In honor of two decades spent mapping Mars with the history-making Odyssey spacecraft, NASA is celebrating by sharing the coolest photos from the red planet. The images pay homage to the Odyssey, the world's longest-running Mars spacecraft, and one in particular shows incredible detail of a 19-mile area of Mars' dunes — and the internet is geeking out over the results. These tweets about NASA's photo of "blue" dunes on Mars show people are entranced by some of the detail photographed at the red planet's northern polar cap.
NASA recently took a look back at 20 years of its longest-lasting spacecraft at Mars by paying homage to some of the most groundbreaking images from the Odyssey's early days. In an April 7 blog post, the National Aeronautics and Space Administration (NASA) revealed that the spacecraft still has major implications for studies of Mars even today, and almost any mapping study of the Martian includes data from the Odyssey. While technology has continued to evolve over the past 20 years, NASA noted that Odyssey's infrared camera, known as the Thermal Emission Imaging System, or THEMIS, was the leader for capturing the most complete global maps of Mars for many years.
Case in point: an enhanced-color photo taken between 2002 and 2004, which captures a sea of dunes at Mars' northern poplar cap and remains breathtaking almost 20 years later. NASA reshared the image in a tweet on April 9, writing, "Feeling the blues takes on a different meaning on Mars. The blue dunes captured in this false-colored image surround Mars' northern polar cap and cover an area as large as the stage of Texas."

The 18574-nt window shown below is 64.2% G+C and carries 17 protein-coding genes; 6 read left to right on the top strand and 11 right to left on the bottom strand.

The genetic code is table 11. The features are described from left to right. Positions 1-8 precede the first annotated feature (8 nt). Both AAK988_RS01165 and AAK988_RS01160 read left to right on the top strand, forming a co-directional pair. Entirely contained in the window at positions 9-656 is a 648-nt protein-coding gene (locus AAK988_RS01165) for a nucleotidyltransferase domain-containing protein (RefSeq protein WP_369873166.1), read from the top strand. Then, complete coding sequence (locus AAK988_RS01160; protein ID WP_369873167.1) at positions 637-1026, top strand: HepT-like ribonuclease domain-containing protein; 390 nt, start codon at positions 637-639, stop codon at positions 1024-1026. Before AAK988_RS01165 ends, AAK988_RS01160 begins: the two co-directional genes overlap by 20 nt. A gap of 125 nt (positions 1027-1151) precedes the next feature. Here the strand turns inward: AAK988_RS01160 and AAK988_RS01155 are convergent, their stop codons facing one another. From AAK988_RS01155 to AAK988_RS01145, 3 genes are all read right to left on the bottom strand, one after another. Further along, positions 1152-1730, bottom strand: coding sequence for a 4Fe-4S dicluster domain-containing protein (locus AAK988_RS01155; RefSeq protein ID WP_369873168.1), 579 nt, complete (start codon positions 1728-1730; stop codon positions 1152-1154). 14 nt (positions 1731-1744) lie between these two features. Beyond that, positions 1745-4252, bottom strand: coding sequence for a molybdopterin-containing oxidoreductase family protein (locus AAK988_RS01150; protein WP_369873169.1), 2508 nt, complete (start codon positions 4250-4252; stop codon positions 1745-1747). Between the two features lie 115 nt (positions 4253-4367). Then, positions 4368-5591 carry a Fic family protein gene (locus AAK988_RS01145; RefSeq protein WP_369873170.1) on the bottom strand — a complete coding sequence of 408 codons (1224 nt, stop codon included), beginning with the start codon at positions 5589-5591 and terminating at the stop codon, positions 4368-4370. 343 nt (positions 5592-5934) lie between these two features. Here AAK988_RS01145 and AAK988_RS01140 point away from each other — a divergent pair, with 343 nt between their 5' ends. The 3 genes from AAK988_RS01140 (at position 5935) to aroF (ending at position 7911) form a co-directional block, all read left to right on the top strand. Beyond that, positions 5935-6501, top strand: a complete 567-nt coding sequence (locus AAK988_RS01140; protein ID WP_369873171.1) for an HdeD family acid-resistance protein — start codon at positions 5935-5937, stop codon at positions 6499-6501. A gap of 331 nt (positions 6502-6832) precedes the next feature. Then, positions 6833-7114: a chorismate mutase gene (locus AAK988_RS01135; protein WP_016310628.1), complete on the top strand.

While the sky blue and warm yellow hues are eye-catching, NASA noted that the photo is actually a false-color image, meaning that the colors were added later to represent different temperatures in the 19-mile stretch. The light blue represents cooler temperatures (which are plentiful in the frosty polar cap) while the shades of yellow represent the "sun-warmed dunes."
While the color depicted might not be completely accurate, people are loving the cool shot and the intricate detailing displayed in it.
While the imaging looks like it covers a vast area, the 19-mile stretch is actually only a fraction of the sea of dunes, which NASA explained in the post covers an area that's about as big as Texas.
With NASA's first Mars helicopter (the Ingenuity) scheduled to take off sometime in the next few days, it wouldn't be surprising if space fans get to see a little bit more of the red planet sooner rather than later. In the meantime, you can check out NASA's Odyssey blog for more images from the long-running spacecraft.
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